The pressure to decide on a trade you’re good at, know and love straight out of school at 16, 17 or 18 years old is a difficult one to make.
Fourteen young job-seekers have just had that choice made easier after graduating the Skillset Workforce/TAFE NSW Skills4Trade program in Orange last week.
Program manager at Skillset Marissa Clift said the 12-week course provided youngsters the chance to try a “small cluster” of five different trades – automotive, engineering, decorating and painting, civil construction and carpentry.
“It’s to give them a taste of trades so they can find which trades suit them and which ones they think they would like,” Ms Clift said.
Graduate Dan Smith was offered a job at Bridgestone after a work experience placement through the program.
Through the course I discovered I really liked automotive side of it and how it all worked and workplaces and such.Dan Smith
“Through the course I was talking to the TAFE teacher and he recommended me to Bridgestone and they ended up giving me the job,” Mr Smith said.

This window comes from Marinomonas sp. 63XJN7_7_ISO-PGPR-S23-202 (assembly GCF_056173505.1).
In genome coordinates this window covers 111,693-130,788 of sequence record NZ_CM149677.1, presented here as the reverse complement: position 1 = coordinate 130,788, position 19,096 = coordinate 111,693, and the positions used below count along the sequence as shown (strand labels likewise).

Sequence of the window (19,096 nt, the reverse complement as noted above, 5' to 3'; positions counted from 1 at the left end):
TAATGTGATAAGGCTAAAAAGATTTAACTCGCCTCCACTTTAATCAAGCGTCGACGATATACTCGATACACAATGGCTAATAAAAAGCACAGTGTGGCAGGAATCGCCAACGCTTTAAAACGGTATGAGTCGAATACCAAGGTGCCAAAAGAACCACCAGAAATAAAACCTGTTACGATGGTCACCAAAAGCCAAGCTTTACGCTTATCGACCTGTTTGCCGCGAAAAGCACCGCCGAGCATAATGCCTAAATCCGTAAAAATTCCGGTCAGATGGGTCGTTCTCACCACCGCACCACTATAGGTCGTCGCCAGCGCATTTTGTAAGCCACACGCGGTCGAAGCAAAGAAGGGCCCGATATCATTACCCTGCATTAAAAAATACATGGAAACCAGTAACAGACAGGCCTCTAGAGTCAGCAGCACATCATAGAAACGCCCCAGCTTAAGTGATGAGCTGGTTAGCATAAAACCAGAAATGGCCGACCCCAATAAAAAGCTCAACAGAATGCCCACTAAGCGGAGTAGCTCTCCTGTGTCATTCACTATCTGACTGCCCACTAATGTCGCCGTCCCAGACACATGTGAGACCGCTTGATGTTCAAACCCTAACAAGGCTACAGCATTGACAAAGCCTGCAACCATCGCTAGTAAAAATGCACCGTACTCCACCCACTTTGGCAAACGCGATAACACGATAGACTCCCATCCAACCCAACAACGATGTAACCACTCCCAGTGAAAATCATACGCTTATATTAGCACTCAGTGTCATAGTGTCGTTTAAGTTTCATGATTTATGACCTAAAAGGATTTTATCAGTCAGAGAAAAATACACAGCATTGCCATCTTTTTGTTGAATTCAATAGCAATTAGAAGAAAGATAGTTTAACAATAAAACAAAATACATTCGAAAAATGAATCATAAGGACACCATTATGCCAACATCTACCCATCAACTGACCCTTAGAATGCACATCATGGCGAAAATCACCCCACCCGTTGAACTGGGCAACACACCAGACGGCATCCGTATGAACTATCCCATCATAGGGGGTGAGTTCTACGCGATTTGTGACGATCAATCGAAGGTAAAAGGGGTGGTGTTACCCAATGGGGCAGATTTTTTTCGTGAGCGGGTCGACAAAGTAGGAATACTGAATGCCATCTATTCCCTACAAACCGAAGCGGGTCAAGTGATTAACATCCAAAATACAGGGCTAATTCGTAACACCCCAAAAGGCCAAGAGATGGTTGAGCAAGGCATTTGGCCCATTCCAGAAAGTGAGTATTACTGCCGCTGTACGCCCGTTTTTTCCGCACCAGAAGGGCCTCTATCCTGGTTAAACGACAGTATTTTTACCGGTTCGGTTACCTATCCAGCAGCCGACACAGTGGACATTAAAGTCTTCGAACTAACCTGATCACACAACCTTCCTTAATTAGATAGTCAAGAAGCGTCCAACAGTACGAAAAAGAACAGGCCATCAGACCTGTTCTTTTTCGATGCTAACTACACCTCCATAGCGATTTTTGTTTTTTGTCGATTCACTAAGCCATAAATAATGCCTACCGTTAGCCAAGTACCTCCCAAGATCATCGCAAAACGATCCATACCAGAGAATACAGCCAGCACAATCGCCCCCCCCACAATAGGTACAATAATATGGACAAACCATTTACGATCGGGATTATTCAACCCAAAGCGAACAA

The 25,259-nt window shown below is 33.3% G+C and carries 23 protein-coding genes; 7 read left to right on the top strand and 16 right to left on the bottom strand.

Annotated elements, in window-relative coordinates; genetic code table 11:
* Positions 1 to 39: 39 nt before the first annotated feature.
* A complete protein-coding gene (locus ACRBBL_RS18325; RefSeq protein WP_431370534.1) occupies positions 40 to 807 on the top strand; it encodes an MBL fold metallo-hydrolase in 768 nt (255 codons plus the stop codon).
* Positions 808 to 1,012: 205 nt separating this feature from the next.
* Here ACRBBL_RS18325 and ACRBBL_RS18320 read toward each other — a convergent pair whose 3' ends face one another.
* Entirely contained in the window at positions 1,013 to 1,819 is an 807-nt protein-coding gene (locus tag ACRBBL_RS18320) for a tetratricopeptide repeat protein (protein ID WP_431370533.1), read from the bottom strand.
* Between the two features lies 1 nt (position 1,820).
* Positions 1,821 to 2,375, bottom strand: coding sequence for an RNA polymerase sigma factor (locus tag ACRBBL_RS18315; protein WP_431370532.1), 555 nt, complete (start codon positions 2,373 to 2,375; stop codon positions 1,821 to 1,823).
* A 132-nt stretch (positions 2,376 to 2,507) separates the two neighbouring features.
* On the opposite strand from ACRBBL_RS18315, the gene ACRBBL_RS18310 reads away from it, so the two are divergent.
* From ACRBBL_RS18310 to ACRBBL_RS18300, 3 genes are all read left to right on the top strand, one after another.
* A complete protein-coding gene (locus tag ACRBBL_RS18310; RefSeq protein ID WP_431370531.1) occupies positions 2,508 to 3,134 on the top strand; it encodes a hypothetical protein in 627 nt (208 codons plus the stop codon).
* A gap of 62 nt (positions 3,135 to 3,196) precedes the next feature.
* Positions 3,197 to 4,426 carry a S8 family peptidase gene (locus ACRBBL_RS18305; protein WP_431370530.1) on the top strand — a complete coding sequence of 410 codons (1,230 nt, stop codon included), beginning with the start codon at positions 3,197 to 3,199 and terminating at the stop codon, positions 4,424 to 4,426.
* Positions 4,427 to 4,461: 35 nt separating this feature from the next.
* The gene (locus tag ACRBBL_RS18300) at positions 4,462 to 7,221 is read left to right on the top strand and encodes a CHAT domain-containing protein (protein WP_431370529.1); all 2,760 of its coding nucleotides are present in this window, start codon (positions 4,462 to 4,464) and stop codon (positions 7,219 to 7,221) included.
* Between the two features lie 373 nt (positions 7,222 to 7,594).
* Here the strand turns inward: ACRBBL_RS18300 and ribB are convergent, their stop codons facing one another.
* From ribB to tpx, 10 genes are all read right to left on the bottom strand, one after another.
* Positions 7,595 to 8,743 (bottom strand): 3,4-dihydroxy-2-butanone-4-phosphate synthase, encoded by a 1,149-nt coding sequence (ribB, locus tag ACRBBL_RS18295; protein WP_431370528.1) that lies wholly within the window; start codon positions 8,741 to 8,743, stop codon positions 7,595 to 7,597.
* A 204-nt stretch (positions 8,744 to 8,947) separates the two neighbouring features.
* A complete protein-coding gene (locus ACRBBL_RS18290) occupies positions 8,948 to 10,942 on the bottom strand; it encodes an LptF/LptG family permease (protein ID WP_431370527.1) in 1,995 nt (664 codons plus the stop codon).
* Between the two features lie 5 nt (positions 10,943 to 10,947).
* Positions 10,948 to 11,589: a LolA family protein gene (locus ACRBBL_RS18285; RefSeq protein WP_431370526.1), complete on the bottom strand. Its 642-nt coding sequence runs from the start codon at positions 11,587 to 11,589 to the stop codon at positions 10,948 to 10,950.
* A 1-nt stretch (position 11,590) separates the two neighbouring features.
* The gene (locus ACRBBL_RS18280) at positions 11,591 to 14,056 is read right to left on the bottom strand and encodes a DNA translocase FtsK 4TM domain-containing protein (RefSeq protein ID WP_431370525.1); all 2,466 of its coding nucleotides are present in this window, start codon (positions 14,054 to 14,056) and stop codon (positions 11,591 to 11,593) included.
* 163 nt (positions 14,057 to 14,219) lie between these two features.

He didn’t walk into the course aiming to get into automotive engineering, however, but found he enjoyed having a working, visible finished product when he finished.
“Originally I was thinking boilermaking but through the course I discovered I really liked automotive side of it and how it all worked and workplaces and such,” he said.
For 18-year-old graduate Brock Purdie, the course was a chance to get back into training after leaving school at the end of year 10 – which he said was the “wrong move” in hindsight – and being unable to secure an apprenticeship.
“I was hoping to land an apprenticeship straight out and didn’t have my license which was a big thing and for a little while I lost motivation and just started slacking at home,” he said.
“But once I got involved with Skillset they started pushing me towards my goals and got me into the course.”
He said the course took time to get going, but once students started getting stuck in, Mr Purdie said it was “great” to be able to be self-guided.
“We could work on a two-stroke engine by ourselves so we got to to pull all of those apart and look for other parts so it was great.”
He is hoping to find an apprenticeship and work in a small workshop with a few other mechanics.
“They get a few more cars coming through there and I’ll learn a lot more that way,” he said.